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Where does Steven Duggar’s 40-game performance in CF rank in team history?

Let’s see if looking at a small sample size will make us even more excited about the rookie.

Arizona Diamondbacks v San Francisco Giants Photo by Ezra Shaw/Getty Images

Steven Duggar’s booming, game-winning home run from last night’s game excited all of us, sure, but perhaps lit up the coaches and front office management even more. Bruce Bochy hasn’t been shy about comparing his young center fielder to Steve Finley, which is (despite his most famous moment coming in a Dodger uniform) high praise, and the Giants have practically gushed over the kid’s performance since Spring Training — not something the team typically does when it comes to a young hitter.

It’s possible that Willie Mays will always be the team’s most famous and prominent figure, so any center fielder will at some point come to live in the shadow of his greatness. The Giants are hoping Duggar can be their next fixture in center field — not the next Mays, of course, but certainly, an improvement over the recent lineage of Marvin Benard, Marquis Grissom, Angel Pagan, and, uh, Denard Span, I suppose.

He has 148 plate appearances and played in only 40 games, but after last night’s excitement — in particular, his really small sample size against lefties (14-for-46) — let’s flippin’ go for it. How does 24-year old Steven Duggar stack up against the other 24 year old center fielders in the history of the Giants (New York & San Francisco)?

Cranking up the ol’ Play Index on shows me that in the history of the franchise, there have been only seven 24-year olds to have a minimum of 100 plate appearances and to have played 100% of their games in center field:

  1. Steven Duggar (2018)
  2. Darren Lewis (1992)
  3. Larry Herndon (1978)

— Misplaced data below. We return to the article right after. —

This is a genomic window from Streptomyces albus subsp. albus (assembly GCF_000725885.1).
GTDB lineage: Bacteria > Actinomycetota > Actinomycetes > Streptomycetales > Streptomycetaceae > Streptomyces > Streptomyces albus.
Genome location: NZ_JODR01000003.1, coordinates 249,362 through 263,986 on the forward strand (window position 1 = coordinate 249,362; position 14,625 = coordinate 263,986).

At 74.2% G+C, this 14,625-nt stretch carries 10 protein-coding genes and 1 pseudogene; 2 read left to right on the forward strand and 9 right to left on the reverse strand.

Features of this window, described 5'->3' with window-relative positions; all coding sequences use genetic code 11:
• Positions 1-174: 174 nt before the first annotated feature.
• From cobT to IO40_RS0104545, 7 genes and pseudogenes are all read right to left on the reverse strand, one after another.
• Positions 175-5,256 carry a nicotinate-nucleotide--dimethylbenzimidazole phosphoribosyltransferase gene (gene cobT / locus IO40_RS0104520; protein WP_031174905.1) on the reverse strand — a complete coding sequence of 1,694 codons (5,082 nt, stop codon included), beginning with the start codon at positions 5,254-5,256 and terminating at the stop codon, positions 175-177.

4. Garry Maddox (1974)
  5. Willie Mays (1955)
  6. Johnny Rucker (1941)
  7. Hank Leiber (1935)

Now, that list is merely reverse chronological order, but here you see right away that Steven Duggar is already in rare company. How does his 2018 compare to these six other seasons? Since I’m using Baseball Reference, I’ll use OPS+:

  1. Willie Mays - 174 (the third-highest total of his career)
  2. Hank Leiber - 141
  3. Garry Maddox - 97
  4. Johnny Rucker - 96
  5. Steven Duggar - 89
  6. Larry Herndon - 84
  7. Darren Lewis - 66

So far, he’s posting the 5th-best season of any 24-year old center fielder in franchise history. Now, this is only 40 games. I attempted to project out the rest of his season (figured 60 games) and came up with a line of .248 /.306 /.379 (.685). My crude attempt at calculating OPS+ gave me an 88 for Duggar, but I think I miscalculated, so let me redirect my crudeness to quick and dirty regular ol’ OPS. Let’s say that my .685 OPS for Duggar winds up being accurate. Where would that rank him compared to these six other players and their first sixty major league games, period?

  1. Willie Mays - .934
  2. Garry Maddox - .753
  3. Larry Herndon - .731
  4. Steven Duggar - .685
  5. Darren Lewis - .679
  6. Johnny Rucker - .654
  7. Hank Lieber - .610

That’s pretty quick and dirty because some of these guys had cups of coffee that I didn’t count because I didn’t want to do cross-season calculations, but this gives you a little bit of an idea of how Duggar has done fresh out of the gate.

Finally, since 1871, there have been 65 seasons in team history with a 24-year old or collection of 24-year olds (regardless of position) posting at least a .650 OPS in at least 148 plate appearances (Duggar’s current total). Steven Duggar’s 2018 is #23 on the list. And he’s the only 24-year old of 2018 to make the cut. But some of these seasons have multiple 24-year olds. Here’s the top 25:

Like those other six center fielders, this list features (with few exceptions) players who went on to have solid and somewhat lengthy careers. You’ll note John Bowker at #25, but you’ll recall that his defense was never considered above average-to-elite like Duggar’s is (Bowker also didn’t play center field).

We don’t know for sure what’ll happen going forward, but just looking at Duggar now, there’s plenty of reason to be pleased with what we’ve seen and excited about the future.